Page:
Sunday, Bloody Sunday
Not much happens on Sunday. The news from around the state indicates that there is not much movement on the Florida budget. In reading editorials and comments to the editorials, it appears that the state is still polarized regarding its support (or lack thereof) for education. Here's what our own Jon Martin had to say about geology in the Gainesville Sun:
Geology's mission vital to UF's future
The Sun's recent article explaining how President Machen's commitment to the environment goes beyond a symbolic gesture of riding an electric bike to work is encouraging.
His actions during the current budget crisis, however, belie these words, particularly in his acceptance of proposed budget cuts offered by the Dean of Liberal Arts and Sciences to "eliminate program in Geological Sciences."
Geological Sciences is much more than collecting and classifying rocks; we take a uniquely holistic approach to the study of the Earth, especially the Earth's physical environment in which we all live.
Active areas of research and teaching within Geological Sciences at UF address many topics, to name just a few: the Earth's magnetic field, which shields us from solar radiation; climate change; carbon cycling; links between earthquakes, tsunamis, and water flow in oceanic crust; groundwater quantity (Florida's drinking water source); groundwater's vulnerability to contamination; excess nutrients in groundwater and surface water; sinkhole formation and other ground disturbances; glacier dynamics; rates of sea level variations; hurricane frequency; and beach erosion.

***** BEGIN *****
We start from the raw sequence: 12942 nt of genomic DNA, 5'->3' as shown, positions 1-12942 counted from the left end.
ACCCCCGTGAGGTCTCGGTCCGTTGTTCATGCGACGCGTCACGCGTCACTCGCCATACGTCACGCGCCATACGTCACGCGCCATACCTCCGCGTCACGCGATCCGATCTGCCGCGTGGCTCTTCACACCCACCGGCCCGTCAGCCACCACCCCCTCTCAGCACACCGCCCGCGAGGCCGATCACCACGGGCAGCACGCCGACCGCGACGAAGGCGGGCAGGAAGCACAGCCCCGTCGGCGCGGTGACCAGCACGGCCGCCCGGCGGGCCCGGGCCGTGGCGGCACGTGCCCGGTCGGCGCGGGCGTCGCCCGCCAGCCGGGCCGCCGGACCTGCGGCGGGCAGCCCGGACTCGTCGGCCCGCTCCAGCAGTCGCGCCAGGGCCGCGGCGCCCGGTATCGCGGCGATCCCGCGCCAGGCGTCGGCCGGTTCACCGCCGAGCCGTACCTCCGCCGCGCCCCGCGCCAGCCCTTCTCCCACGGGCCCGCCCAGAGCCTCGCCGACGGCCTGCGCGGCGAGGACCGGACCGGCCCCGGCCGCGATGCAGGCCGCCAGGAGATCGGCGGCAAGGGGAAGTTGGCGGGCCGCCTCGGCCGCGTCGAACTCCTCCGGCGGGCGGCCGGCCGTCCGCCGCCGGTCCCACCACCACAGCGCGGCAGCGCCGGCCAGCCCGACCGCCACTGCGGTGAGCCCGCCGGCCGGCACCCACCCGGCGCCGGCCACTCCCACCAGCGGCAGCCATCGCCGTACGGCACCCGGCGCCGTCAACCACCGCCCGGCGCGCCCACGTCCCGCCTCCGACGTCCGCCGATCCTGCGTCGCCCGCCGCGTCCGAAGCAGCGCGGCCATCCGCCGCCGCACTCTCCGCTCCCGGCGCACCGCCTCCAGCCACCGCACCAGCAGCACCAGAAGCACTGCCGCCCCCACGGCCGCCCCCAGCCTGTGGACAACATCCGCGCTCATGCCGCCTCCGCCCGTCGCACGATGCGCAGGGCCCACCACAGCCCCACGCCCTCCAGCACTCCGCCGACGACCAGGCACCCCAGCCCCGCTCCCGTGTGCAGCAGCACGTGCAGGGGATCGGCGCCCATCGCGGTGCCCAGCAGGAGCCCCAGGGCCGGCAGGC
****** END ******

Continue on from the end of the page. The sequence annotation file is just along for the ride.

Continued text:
All of these processes affect the sustainability of civilization, and many, such as climate and sea level change, are crucial for Florida's future.
Each year, we in Geological Sciences typically teach 4,000 to 5,000 students in a variety of courses about the Earth, contributing significantly to the education of citizens of Florida about these important issues.
Rather than cut viable, productive programs that successfully address environmental issues, UF should strengthen its commitment to departments that conduct research and teach in the area of environmental science.
I hope Geological Sciences will be around to provide its unique contributions to the university's commitment to the environment, in whatever shape that commitment takes.
Jonathan B. Martin,
Other good reads on the state budget can be found:
Good video as well.
Harold Troxler on Higher Ed.
Given that tomorrow is a pretty hard budget deadline for no special session, it looks like we're headed to overtime on this one.